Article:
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TitleSplit liver transplantation [electronic resource] : Theoretical and practical aspects / edited by Xavier Rogiers, Henri Bismuth, Ronald W. Busuttil, Dieter C. Broering, Daniel Azoulay
ImprintHeidelberg : Steinkopff : Imprint: Steinkopff, 2002
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Descript XIII, 158 p. online resource


The last decade has seen an explosion in the surgical efforts to overcome the shortage of liver grafts for transplantation. The end of the 1990s saw the development of the concepts of reduced, split and living donor transplantation by the transplant pioneers and their first applications in practice. During the 1990s many centers throughout the world invested their experience to further develop this into safe and teachable standardized procedures with excellent results. The result of this development is not only that split liver transplantation between adults and children became a validated surgical technique, but also the real possibility of achieving 0% mortality for children on the waiting list today. However, like many new surgical techniques, its success does not only depend on adequate patient selection (in this case selection of the donor and the recipients!), but also on the avoidance of misยญ takes that were already experienced by previous surgeons. It is this principle, combined with the need of spreading split liver transยญ plantation knowledge, that led to the organization of the first pracยญ tical split liver transplantation course in Hamburg in March 2000. Writing about the surgeon scientist, Joseph E. Murray deยญ scribed one of the differences between the scientist and surยญ geon: ยซ The scientist can wait for all the data to become availยญ able whereas the surgeon must make a decision based on availยญ able data." This book aims to provide the surgeon, who wants to start split liver transplantation with the data available today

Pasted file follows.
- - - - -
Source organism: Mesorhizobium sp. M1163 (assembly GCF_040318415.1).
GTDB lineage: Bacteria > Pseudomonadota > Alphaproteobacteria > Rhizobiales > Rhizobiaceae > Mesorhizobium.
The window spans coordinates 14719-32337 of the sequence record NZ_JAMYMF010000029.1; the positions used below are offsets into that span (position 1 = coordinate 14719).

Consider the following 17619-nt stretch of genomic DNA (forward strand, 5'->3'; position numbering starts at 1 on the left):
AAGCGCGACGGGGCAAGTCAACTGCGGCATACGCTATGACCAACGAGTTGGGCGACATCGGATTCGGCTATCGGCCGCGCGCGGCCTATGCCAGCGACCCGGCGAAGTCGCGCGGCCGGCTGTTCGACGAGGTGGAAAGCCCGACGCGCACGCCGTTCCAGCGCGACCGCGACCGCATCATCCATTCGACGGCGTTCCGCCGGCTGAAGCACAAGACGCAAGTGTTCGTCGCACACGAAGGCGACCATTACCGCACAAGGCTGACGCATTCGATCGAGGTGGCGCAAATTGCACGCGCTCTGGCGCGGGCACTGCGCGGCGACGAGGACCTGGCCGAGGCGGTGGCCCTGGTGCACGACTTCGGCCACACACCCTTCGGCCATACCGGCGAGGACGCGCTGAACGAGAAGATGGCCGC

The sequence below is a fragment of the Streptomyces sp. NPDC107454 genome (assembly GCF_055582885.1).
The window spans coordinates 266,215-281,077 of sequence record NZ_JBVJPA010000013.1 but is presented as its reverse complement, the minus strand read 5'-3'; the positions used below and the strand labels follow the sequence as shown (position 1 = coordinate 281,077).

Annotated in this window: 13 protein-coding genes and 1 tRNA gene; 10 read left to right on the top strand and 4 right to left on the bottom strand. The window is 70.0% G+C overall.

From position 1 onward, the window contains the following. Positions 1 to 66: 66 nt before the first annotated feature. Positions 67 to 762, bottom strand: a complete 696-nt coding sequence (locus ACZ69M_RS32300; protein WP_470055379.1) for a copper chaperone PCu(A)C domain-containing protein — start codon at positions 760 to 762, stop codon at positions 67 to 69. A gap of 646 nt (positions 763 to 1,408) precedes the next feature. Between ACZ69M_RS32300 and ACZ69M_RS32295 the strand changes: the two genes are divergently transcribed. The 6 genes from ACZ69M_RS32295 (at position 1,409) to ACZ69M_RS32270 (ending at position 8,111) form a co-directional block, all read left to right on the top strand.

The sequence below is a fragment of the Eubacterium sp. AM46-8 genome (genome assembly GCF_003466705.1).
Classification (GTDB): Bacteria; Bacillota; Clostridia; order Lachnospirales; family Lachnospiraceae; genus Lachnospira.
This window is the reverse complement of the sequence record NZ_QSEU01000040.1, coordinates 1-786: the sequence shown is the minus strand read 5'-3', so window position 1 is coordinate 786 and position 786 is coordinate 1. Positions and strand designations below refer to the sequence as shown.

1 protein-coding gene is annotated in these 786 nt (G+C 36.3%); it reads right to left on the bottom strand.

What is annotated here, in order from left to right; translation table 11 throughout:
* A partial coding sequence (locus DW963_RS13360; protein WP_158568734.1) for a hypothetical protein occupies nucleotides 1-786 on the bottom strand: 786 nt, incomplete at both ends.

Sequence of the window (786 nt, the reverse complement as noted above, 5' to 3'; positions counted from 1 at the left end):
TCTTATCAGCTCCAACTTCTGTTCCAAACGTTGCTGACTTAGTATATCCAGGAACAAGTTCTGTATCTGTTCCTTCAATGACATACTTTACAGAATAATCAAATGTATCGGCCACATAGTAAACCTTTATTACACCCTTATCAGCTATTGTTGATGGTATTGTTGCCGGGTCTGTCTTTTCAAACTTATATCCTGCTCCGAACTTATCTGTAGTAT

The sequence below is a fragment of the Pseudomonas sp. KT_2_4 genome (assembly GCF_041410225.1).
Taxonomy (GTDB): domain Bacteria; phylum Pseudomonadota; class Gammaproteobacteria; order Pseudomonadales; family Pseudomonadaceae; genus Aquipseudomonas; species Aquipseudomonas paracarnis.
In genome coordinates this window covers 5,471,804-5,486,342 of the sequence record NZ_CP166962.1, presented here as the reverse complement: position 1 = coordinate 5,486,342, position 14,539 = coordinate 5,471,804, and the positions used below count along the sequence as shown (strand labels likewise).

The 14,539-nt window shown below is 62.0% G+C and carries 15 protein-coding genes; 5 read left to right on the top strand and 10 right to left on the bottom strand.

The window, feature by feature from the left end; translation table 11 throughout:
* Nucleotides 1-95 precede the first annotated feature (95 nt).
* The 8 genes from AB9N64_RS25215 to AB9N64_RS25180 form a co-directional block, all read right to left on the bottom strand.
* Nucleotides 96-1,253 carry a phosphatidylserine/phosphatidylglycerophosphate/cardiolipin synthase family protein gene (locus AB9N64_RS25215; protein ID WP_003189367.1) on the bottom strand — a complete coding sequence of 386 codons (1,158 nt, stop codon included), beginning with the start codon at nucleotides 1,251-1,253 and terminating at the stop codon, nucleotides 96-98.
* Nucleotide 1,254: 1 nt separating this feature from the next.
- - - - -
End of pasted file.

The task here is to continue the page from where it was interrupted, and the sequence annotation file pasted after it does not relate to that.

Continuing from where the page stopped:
1.1 History of split liver transplantation -- 1.2 Split liver transplantation: what has been done and where is the need -- 1.3 Logistic aspects and procedures in split liver transplantation -- 1.4 Allocation policies, logistics, and resource demands of living-related donor and split liver grafts: โ{128}{148} the American experience -- 2.1 Anatomy of the liver -- 2.2 Consequences of anatomy for the split liver surgeon -- 2.3 Which liver is splitable? -- 3.1 The Paris technique -- 3.2 Technique for ex situ cadaveric liver graft division -- 3.3 Technique of left-lateral in situ splitting -- 3.4 In situ splitting โ{128}{156}Full right โ{128}{148} Full leftโ{128}{157} for two adult recipients -- 4.1 How much liver does the patient need? -- 4.2 Transplantation of the right liver graft - technical aspects -- 4.3 Technique of implantation of the left graft -- 5.1 Results of ex situ split liver transplantation -- 5.2 Results of in situ splitting -- 5.3 The paradigm of split liver transplantation: a word of caution -- 5.4 Split liver transplant for two adults: initial experience at Paul Brousse Hospital -- 5.5 Split liver transplantation outlook to the future

Medicine Hepatology Surgical transplantation Medicine & Public Health Transplant Surgery Hepatology


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